ST. LOUIS, Mo. (KMOX) — A study claims Missouri’s death penalty law should be rewritten — to make it more difficult for the state to impose the ultimate punishment.
The two-year study by the American Bar Association argues that Missouri’s 17 aggravating circumstances that allow a prosecutor to seek the death penalty are too broad.
“I disagree with that completely,” said St. Louis County Prosecutor Bob McCulloch, “It’s not easy or even easier than in other states. It is the most difficult verdict to obtain.”
The report claimed that one of the aggravating circumstances — that a murder is “wantonly vile” — would allow almost any intentional homicide to qualify as a death penalty case.
McCulloch says some of the aggravating circumstances could be “tightened up,” because of overlapping issues, but he says “wantonly vile” needs to stay in the law.
“In cases that are wantonly vile and inhuman, these are cases in which it involves torture and depravity of min,” McCulloch said, “For example, I had one where the defendant assaulted his girlfriend, and not just assaulted her, but stabbed her 25 times, slashed her numerous other times, cut her throat and eviscerated her and then did the same thing to her two-year old daughter.”
St. Louis City Circuit Attorney Jennifer Joyce says she has sought the death penalty “a handful” of times in her twelve years on the job, and she too believes that when a murder is part of a pattern of extreme violence, it deserves execution.
“I look for extreme violent criminal history where this person is very dangerous to society,” Joyce said, “And another thing I look at is the way in which the crime was committed. Was there torture and things of that nature?”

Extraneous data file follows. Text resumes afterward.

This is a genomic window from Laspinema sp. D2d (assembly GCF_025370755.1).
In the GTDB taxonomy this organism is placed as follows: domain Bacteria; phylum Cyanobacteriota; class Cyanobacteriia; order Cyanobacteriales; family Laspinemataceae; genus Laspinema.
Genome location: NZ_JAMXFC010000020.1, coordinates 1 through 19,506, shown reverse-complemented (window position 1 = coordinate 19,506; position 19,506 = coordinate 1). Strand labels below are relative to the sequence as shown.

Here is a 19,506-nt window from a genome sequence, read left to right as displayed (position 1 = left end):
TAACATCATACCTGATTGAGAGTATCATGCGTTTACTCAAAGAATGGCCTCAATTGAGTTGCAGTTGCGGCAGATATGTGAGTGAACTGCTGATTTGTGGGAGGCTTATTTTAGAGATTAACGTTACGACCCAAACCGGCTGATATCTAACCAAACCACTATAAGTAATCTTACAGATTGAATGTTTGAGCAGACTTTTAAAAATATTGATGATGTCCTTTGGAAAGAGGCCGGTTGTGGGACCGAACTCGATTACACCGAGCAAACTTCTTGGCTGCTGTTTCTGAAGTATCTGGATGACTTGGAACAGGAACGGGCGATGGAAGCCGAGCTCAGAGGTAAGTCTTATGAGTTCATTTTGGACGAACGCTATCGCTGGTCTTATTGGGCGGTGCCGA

Joyce acknowledged that she is open to public discussion on the role of the death penalty in Missouri.
“I think it’s a good thing for Missourians on a regular basis to review how they feel about the death penalty and whether we want to continue to have this on the books in Missouri,” Joyce said.
Joyce was asked her position on the argument that the death penalty is a deterrent.
“The cases where I have sought the death penalty, I’m not sure that those individuals stopped and had any kind of thought about whether or not they were going to get the death penalty before they committed the crimes that they did.”
McCulloch agreed with some findings of the report — the ABA’s call for more funding for state crime labs. But he disagreed with the report’s finding that public defenders are overworked and underfunded. And McCulloch was pleased that the report does not call for a moratorium on the death penalty in Missouri.
“I think it’s a very important punishment in a limited set of cases,” McCulloch said, “And the legislature has thought that, and the Supreme Court have agreed with that.”
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